For Immediate Release


Sierra Weaver, Defenders of Wildlife, 202-772-3274
Kristen Everett, The HSUS, 301-721-6440

Defenders of Wildlife and The Humane Society of the United States

Groups Sue Over Feds' Decision to Remove Protections for Whales

WASHINGTON - Defenders of Wildlife and The Humane Society of the United States filed suit today over the National Marine Fisheries Service's (NMFS) decision to roll back protections for critically endangered North Atlantic right whales, humpbacks, and fin whales. The agency's decision removes older protections deemed necessary to protect whales from deadly entanglement in fishing gear, and at the same time delays new, more protective requirements. The resulting gap in protections puts whales at serious risk of entanglement for a full six months.

"After stalling more than three years to announce new rules to reduce whale entanglements, the Bush administration now wants to delay even further," said Sierra Weaver, staff attorney for Defenders of Wildlife. "Even worse, at the same time they're delaying new measures, they're getting rid of old ones. Right whales especially can not withstand this type of gamble. It's reckless and irresponsible to leave the most endangered large whale on the planet unprotected in this way."

In 2007, The HSUS filed suit to force NMFS to publish long overdue modifications to fishing gear regulations to protect endangered whales. The government agreed to issue regulations, but delayed implementation of some measures until October 2008. Bowing to pressure from the commercial fishing industry, NMFS decided earlier this month to further delay the primary risk reduction measures for another six months until April 2009. The delayed measures would have required fishermen to stop using dangerous floating groundline between lobster and crab pots and begin using safer line that sinks to the ocean floor and thus poses a lower risk of entanglement to whales. Despite the delay, the agency still chose to completely phase out older protections that were supposed to be strengthened by the new measures, leaving endangered whales essentially unprotected.

Charging that the federal government's continued delay will jeopardize the continued existence of the right whale and that the delay also violates the Marine Mammal Protection Act, the Endangered Species Act and other conservation laws, the groups filed suit in the federal District of Columbia District Court to force the agency to reinstitute protections.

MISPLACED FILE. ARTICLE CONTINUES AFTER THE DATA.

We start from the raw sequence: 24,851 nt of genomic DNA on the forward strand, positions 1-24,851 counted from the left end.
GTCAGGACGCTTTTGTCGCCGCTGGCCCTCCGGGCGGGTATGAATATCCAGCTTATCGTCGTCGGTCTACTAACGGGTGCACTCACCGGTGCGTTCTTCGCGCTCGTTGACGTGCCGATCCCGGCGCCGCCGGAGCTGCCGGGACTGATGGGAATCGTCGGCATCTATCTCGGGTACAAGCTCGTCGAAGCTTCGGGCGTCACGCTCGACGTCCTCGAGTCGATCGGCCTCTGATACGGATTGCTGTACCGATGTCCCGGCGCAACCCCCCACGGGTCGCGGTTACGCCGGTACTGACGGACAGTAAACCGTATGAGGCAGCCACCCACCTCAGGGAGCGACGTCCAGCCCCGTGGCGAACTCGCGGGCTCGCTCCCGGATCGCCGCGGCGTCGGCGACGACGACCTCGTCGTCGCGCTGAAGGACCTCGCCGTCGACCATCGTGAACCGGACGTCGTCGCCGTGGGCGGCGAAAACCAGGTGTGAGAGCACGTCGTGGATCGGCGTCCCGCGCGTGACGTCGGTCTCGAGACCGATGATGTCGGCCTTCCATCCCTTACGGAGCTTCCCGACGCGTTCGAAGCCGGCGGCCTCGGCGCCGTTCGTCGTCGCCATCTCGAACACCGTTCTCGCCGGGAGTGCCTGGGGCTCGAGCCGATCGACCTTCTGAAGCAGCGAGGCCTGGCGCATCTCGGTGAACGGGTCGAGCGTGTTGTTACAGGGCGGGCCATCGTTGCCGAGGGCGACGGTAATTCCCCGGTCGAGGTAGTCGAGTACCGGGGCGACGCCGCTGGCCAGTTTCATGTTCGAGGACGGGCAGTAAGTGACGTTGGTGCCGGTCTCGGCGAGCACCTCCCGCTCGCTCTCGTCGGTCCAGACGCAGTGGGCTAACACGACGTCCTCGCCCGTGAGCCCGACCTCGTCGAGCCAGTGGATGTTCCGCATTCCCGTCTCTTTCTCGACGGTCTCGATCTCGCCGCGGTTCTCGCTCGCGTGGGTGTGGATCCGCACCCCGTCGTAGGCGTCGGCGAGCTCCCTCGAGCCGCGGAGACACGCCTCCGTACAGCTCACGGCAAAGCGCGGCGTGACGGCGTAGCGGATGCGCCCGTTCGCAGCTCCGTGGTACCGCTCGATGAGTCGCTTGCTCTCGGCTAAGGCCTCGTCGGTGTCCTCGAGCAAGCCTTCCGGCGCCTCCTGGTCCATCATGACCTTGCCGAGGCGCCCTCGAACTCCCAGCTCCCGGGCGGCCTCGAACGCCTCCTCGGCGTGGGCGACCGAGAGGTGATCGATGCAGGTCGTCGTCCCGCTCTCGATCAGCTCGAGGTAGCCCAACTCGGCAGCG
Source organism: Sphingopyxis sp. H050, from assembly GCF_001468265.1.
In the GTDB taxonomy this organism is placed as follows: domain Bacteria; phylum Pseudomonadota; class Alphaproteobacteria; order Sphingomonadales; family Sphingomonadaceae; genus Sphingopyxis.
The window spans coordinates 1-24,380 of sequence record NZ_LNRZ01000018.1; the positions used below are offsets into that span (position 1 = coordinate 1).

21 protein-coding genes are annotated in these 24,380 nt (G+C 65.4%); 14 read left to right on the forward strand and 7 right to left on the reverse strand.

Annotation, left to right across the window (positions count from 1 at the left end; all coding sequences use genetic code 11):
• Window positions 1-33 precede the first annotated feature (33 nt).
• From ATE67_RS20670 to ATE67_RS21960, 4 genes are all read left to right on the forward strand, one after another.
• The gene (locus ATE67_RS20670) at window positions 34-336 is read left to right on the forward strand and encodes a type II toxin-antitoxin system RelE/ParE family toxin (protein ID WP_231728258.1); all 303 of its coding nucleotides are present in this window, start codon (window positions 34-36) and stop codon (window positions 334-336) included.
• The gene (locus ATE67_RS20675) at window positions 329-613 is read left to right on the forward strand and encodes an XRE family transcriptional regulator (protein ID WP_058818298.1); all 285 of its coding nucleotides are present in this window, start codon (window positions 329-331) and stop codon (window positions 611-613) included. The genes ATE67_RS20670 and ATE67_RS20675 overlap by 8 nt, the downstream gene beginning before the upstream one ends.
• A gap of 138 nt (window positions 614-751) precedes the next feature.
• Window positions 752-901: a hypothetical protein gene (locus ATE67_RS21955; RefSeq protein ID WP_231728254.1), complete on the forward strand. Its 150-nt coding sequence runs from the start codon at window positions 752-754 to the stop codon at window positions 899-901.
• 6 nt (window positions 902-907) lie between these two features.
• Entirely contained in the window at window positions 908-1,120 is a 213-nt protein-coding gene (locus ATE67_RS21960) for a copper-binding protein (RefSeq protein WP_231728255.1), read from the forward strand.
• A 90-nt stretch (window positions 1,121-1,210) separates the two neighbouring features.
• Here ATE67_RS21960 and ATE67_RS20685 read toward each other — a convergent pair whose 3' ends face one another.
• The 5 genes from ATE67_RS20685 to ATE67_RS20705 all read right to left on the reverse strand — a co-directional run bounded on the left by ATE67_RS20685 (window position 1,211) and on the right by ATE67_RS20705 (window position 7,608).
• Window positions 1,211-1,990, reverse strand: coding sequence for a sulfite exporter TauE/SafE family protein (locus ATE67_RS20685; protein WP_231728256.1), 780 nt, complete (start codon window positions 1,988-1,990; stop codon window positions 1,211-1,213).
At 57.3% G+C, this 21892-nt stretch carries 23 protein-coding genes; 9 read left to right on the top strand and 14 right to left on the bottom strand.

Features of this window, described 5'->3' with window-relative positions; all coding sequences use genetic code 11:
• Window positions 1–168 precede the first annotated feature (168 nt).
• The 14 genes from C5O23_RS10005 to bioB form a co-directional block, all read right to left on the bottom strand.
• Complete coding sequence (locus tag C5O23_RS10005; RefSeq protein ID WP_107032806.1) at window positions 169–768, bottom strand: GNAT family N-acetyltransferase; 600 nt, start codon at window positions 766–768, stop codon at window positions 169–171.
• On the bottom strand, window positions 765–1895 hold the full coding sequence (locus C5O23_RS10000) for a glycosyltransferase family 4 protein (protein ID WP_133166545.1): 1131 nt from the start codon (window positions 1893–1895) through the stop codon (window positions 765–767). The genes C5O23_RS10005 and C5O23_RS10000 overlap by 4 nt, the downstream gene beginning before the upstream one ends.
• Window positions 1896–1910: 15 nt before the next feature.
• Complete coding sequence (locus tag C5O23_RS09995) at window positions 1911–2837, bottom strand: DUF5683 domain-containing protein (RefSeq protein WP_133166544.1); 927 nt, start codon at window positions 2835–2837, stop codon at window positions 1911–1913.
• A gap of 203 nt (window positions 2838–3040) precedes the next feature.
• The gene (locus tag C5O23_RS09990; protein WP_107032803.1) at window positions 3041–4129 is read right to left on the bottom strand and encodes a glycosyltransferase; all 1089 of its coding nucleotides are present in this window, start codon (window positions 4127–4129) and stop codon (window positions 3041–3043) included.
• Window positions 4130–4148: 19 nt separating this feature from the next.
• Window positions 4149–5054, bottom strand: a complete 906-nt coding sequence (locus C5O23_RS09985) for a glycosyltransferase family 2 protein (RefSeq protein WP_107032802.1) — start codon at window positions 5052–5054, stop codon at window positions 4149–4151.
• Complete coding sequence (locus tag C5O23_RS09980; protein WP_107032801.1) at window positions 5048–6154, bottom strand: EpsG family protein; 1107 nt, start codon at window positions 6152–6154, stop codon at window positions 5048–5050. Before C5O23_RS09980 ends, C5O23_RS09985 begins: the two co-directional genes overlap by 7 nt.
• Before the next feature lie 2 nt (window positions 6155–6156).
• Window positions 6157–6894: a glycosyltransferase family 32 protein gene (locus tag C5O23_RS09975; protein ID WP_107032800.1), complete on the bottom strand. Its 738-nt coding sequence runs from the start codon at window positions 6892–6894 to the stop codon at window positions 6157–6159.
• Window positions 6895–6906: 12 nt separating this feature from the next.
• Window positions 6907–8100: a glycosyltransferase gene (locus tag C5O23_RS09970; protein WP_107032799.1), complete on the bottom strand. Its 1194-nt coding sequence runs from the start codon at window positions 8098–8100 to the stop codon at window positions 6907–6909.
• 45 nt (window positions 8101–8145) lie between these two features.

"After announcing that the death of a single female right whale could jeopardize the recovery of the species, the administration continues to place whales at risk of entanglement and death," said Sharon Young, marine issues field director for The HSUS. "The North Atlantic right whale is desperately in need of protection, yet the administration sits on its hands while critically endangered right whales continue to die preventable deaths."


Since 2002, at least a dozen whales have become seriously injured or died from entanglement in fishing gear. The North Atlantic right whale is a critically endangered marine animal once hunted to near extinction by whalers. Now there are fewer than 350 of these whales left. Adult female right whales reproduce slowly - they give birth to one calf every four years and do not reach reproductive maturity until age eight. More females than males die in fishing gear entanglements. Although right whales migrate up and down the East Coast, the delay in protective measures will primarily put whales feeding in New England at risk. Between 2006 and 2008, NMFS issued emergency protective measures in New England 30 times in the winter months during which NMFS is now delaying protections.


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Defenders of Wildlife is dedicated to the protection of all native animals and plants in their natural communities. With more than one million members and activists, Defenders of Wildlife is a leading advocate for innovative solutions to safeguard our wildlife heritage for generations to come. For more information, visit

The Humane Society of the United States is the nation's largest animal protection organization-backed by nearly 10.5 million Americans, or one of every 30. For more than a half-century, The HSUS has been fighting for the protection of all animals through advocacy, education, and hands-on programs. Celebrating animals and confronting cruelty-on the web at

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